Once again, I cleaned out the bowl and set it back on the shelf in the garage.  I hadn’t had much time to ponder the words I would use to break the news to my daughter when she came flying back into the house.  Fortunately, I thought, at least she hadn’t brought home some of her little friends to show off her new pet.

She whirled to a halt when she saw my worried parent look.

“Honey,” I began, “I’m afraid that I have some bad news.”

She looked up at me for a moment, then said “my fish died, didn’t he?”

I tried, in vain, to think of some comforting words.  “Yes, I’m afraid he did.  And I guess I don’t know why.”

She placed a reassuring hand on my arm.  “That’s o.k., Daddy.  Other kids’ fish have died too.  Maybe the fish store gave us a bunch of sick fish.

She tossed her pigtails back and shrugged her shoulders.  “Or maybe the fish just didn’t like being in such a small bowl after getting to swim in the big pool.”

I was in a bit of a fog, and thankful that she was taking it all so well.  Just then, the last of her words filtered through, and an incredulous look forced its way onto my face.  “The fish were swimming in the big pool?”

“Yeah,” she said.  “The lifeguards put them in the pool, and we all swam around catching them.”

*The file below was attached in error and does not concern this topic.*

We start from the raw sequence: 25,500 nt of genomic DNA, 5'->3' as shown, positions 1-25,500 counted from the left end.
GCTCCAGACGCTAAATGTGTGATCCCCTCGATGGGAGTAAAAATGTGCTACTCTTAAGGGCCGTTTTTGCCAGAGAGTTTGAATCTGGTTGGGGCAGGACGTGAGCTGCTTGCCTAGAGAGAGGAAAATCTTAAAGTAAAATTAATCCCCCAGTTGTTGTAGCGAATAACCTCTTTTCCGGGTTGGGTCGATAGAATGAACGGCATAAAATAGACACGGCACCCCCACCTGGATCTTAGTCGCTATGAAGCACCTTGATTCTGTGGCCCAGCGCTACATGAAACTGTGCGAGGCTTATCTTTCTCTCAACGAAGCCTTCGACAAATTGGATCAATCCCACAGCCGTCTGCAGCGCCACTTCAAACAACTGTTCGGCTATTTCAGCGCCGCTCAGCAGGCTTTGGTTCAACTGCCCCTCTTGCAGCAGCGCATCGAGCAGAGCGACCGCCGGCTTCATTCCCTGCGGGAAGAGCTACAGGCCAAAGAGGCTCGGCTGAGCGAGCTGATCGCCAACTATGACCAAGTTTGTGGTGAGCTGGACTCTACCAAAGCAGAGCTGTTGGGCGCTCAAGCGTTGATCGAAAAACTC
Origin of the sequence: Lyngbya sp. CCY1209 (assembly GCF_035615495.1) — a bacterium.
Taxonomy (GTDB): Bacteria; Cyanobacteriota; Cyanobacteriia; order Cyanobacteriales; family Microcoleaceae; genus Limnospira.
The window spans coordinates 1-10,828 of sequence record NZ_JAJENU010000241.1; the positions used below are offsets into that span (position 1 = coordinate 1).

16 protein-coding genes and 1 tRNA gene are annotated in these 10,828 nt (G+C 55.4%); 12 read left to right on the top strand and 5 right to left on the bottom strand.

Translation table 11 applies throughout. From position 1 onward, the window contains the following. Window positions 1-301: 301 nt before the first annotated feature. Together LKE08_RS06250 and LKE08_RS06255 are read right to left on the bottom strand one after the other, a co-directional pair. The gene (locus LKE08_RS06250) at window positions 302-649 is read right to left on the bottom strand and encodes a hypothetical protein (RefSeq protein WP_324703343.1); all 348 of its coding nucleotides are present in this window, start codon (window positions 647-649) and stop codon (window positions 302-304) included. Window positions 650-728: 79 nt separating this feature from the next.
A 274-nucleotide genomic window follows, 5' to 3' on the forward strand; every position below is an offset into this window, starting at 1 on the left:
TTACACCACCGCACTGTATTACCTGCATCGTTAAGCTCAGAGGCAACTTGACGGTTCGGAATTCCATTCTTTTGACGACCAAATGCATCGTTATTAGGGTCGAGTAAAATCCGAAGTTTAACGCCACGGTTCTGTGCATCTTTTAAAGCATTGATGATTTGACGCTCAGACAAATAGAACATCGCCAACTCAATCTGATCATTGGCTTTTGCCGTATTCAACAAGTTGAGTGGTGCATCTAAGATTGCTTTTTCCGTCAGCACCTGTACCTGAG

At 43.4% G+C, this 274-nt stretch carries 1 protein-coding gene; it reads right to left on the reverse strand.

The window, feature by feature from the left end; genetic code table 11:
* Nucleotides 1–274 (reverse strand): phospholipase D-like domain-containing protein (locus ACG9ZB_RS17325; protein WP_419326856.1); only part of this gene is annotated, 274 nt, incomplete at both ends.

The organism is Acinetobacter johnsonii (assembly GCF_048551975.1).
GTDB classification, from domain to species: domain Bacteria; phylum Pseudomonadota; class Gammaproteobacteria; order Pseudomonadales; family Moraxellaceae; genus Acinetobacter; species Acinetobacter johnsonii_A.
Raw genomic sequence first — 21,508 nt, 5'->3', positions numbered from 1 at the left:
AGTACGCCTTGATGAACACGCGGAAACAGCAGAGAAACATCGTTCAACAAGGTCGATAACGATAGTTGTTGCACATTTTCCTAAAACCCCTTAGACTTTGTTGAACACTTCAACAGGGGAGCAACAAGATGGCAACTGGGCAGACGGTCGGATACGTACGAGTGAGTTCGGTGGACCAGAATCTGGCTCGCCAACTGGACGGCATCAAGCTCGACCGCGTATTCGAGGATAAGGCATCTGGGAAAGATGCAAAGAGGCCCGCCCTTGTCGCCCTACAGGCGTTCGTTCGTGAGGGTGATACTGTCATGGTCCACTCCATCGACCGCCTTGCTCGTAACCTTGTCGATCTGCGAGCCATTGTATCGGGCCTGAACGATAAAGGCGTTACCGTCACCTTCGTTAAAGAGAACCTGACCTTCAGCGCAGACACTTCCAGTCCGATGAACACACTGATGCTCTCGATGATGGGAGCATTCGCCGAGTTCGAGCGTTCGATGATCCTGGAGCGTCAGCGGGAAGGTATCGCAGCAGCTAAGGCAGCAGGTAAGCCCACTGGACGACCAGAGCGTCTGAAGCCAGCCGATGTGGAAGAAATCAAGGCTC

As I slumped back into my recliner I felt just a small amount of relief that the mystery of Goldie’s demise was solved and that the facts showed my daughter and I to be blameless.  I also realized that none of the lifeguards was a biology major.

Why I Write

I have a need to express myself creatively.  Mostly that takes the form of building stuff or fixing stuff because, well, I’m a guy.  That doesn’t mean that my only supplies are 2×4’s and tenpenny nails.  Actually, I have a particular fondness for fine woods and like to make things like crosses, decorator boxes, and even furniture.  But just about any material or craft area is fair game if I get an idea.  The problem, though, is that while I may have the heart of an artist I don’t have the hands to match.  That doesn’t keep me from trying but I’m realistic enough to understand and appreciate what real craftsmanship looks like.  I figure that if I pass along my how-to information then maybe someone with artist’s hands will get inspired.  So I write.